Lund unleases "Cabin Fever"
Tuesday, August 14, 2012 – Corbin Lund suffered form "Cabin Fever," well at least that's the name of his new CD out today. The 12-song disc follows on the heels of Lund's 2009 New West debut, "Losin Lately Gambler," his sixth album. Backed by his longtime band, The Hurtin Albertans, the June (Canadian Grammy) Award recipient has won kudos in his native land. The Canadian Country Music Association has named Lund Roots Artist of the Year annually 7 consecutive years from 2004-2010.
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CD reviews for Corb Lund
Corb Lund and the Hurtin' Albertans may be the hardest working outfit in country music. Their work and growth shows up in the skill and diversity found on their new release, "Cabin Fever." Since his debut in 1995, Lund has specialized in crossing country styles from Texas swing to traditional country with occasional stops in the singing-cowboy influence of Roy Rogers.
This new stream of songs are as varied as they are entertaining and engaging. The secret here is in the »»»
Losin' Lately Gambler
After a brief detour into military history on his "Horse Soldier, Horse Soldier" album, Corb Lund has returned to his usual subject matter - ranching and rodeos, gambling and other vices. They're traditional topics for a western band, but Canadian singer Lund is never simply rehashing concepts that have been done before. Even at his most humorous and uptempo, his songs carry a dark, modern edge. There's a deep awareness of the way traditions are changing. »»»
Horse Soldier! Horse Soldier!
The "hurtin' Albertan" returns with a stellar follow up to 2005's "Hair in my Eyes like a Highland Steer," which won two Canadian Country Music Awards and a Juno for best roots and traditional album.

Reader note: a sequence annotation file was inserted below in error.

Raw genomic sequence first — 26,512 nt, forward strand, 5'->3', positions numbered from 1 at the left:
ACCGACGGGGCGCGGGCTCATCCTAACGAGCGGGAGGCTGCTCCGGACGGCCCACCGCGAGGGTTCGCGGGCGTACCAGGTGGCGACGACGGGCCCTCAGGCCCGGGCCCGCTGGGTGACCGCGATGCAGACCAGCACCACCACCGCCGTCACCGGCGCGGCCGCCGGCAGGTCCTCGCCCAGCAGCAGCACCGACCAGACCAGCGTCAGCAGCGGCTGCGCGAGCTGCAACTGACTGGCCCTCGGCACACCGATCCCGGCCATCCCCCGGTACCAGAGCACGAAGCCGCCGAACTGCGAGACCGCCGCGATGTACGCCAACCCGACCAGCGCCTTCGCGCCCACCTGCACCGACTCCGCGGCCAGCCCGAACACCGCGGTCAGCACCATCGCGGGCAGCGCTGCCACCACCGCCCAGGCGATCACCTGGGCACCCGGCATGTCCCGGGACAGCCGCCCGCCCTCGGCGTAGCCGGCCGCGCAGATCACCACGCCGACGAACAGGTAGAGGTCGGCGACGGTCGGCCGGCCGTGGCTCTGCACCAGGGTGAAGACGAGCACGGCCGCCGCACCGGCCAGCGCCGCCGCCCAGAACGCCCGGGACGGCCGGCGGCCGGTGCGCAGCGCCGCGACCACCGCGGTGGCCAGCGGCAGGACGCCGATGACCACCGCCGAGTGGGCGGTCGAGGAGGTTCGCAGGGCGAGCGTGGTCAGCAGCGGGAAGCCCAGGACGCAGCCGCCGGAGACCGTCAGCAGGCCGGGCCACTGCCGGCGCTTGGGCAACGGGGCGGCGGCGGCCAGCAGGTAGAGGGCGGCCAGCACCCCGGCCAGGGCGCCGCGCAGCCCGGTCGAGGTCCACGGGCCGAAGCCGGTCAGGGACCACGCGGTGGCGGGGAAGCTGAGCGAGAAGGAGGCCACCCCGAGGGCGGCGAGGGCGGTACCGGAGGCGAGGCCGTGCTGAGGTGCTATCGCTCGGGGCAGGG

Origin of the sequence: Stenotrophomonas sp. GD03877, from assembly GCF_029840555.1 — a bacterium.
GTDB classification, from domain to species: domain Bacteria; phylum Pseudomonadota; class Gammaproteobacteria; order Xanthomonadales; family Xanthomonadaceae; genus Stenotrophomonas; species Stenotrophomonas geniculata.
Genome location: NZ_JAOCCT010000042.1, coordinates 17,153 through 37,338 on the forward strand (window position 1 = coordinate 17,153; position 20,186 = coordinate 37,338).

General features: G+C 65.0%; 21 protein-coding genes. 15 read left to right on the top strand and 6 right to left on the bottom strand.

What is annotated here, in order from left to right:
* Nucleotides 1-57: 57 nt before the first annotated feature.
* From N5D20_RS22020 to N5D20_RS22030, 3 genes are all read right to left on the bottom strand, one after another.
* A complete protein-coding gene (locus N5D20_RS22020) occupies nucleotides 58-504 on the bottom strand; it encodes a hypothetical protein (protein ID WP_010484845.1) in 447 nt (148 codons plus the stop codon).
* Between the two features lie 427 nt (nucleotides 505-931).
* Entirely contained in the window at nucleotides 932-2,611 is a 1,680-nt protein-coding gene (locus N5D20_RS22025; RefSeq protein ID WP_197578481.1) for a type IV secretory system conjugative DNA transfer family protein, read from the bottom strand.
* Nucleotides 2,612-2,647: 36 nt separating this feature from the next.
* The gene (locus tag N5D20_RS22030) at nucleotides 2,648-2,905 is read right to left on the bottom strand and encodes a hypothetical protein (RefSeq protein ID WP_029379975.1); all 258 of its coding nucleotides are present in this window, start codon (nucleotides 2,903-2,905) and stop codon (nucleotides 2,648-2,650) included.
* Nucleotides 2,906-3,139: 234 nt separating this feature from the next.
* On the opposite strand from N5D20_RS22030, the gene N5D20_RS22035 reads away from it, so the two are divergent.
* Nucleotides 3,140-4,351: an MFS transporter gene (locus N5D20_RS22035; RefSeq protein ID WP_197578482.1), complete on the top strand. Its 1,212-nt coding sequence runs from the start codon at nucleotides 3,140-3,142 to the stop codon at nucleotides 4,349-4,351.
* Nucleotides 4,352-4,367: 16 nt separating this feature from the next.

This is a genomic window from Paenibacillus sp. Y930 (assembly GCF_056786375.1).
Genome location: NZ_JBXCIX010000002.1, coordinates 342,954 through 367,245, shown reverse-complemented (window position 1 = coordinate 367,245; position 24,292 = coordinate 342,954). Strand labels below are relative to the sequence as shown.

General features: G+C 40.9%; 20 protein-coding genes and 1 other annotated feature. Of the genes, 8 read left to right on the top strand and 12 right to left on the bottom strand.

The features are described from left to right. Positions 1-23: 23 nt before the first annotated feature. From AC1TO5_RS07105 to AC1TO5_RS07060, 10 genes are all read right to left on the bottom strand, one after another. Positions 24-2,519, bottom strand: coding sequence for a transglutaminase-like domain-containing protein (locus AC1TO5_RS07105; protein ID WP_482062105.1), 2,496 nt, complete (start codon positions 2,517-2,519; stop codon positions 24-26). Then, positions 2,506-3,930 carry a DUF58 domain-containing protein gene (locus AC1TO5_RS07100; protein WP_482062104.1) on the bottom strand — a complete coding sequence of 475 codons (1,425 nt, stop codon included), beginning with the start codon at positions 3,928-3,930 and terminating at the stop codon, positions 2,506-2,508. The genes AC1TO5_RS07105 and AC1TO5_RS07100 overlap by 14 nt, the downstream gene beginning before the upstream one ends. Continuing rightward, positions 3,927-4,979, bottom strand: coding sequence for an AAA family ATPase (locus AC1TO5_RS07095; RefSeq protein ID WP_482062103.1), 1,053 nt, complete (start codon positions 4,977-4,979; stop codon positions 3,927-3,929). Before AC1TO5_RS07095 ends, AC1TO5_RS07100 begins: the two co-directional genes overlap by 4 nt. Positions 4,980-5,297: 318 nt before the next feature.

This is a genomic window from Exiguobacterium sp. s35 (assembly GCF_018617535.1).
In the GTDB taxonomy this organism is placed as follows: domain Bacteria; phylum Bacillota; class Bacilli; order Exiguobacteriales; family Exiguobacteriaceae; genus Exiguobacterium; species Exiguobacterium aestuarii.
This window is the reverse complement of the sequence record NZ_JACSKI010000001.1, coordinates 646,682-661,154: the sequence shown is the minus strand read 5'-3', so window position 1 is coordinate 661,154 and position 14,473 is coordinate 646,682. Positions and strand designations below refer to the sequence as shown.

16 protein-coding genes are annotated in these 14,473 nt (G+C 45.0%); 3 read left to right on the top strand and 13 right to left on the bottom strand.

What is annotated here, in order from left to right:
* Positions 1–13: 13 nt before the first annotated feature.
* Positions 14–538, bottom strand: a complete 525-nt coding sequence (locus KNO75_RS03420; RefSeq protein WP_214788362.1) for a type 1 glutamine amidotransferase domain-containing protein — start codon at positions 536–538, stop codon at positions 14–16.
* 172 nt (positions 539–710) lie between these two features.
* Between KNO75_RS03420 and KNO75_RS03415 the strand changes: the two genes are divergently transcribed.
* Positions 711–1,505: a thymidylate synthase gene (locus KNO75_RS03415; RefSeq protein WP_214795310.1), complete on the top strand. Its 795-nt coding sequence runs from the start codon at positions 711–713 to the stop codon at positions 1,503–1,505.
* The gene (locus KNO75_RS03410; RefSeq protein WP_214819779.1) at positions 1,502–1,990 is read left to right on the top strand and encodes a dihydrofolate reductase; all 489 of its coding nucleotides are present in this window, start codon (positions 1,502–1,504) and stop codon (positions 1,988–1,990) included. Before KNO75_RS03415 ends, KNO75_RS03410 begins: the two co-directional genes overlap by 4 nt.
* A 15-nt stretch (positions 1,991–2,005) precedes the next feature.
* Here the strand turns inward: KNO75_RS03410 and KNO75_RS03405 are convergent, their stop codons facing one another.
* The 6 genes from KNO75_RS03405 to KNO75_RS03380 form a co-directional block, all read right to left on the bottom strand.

Recorded in Nashville with producer/songwriter/musician Harry Stinson, Lund's latest is an extended ode to the role of the cavalry in wars throughout history. "I Wanna Be in the Cavalry" kicks off record and is a tour de force. The song mixes historical »»»
Editorial: Walking the talk
When names like Hank Williams, Johnny Cash, Waylon and the Hag are invoked, you're talking hard core country. These are the touchstones of country , the guys who made country music what it was and still is (or maybe can be). When these folks would sing about being down-and-out and the rough-and-tumble, they knew of what they were singing about. Fast forward a few years to the country singers of today. »»»
Concert Review: McGraw has plenty of fight left
Despite the fact that Tim McGraw is five years sober, fit as a triathlete and touring behind a number one album, he is still in an unenviable position. As he approaches 50, McGraw has to stay a step ahead of the current crop of young country hunks with TV shows, cross format radio airplay and wider appeal. But as he proved at First Niagara's... »»»
Concert Review: Steve Earle doesn't rest (on laurels)
If you didn't realize Steve Earle had a new disc out, "The Low Highway," it would have been no problem realizing that quite and quickly.
That was because Earle started the two-hour show with three straight tracks from "The Low Highway," and he would not be done for the night. The title track of was a midtempo effort... »»»
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